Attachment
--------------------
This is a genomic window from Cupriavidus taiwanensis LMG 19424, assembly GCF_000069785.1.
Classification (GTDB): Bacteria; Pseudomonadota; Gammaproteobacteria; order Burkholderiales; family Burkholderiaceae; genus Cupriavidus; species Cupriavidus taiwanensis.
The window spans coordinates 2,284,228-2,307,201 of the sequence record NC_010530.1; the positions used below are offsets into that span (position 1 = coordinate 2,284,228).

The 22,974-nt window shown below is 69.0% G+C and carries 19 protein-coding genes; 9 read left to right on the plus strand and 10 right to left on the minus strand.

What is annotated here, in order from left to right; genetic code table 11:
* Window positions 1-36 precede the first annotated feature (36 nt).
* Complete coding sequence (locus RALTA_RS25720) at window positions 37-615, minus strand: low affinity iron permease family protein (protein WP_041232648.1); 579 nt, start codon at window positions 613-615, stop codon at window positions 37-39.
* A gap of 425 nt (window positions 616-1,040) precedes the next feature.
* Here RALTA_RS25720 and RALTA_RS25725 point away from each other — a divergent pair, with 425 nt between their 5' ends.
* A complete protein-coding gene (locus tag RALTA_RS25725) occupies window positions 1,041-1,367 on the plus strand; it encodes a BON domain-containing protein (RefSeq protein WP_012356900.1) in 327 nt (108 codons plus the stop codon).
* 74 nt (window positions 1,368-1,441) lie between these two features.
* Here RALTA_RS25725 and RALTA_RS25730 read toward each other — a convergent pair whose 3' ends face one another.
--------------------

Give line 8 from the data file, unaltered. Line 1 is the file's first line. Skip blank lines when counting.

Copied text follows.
* A gap of 425 nt (window positions 616-1,040) precedes the next feature.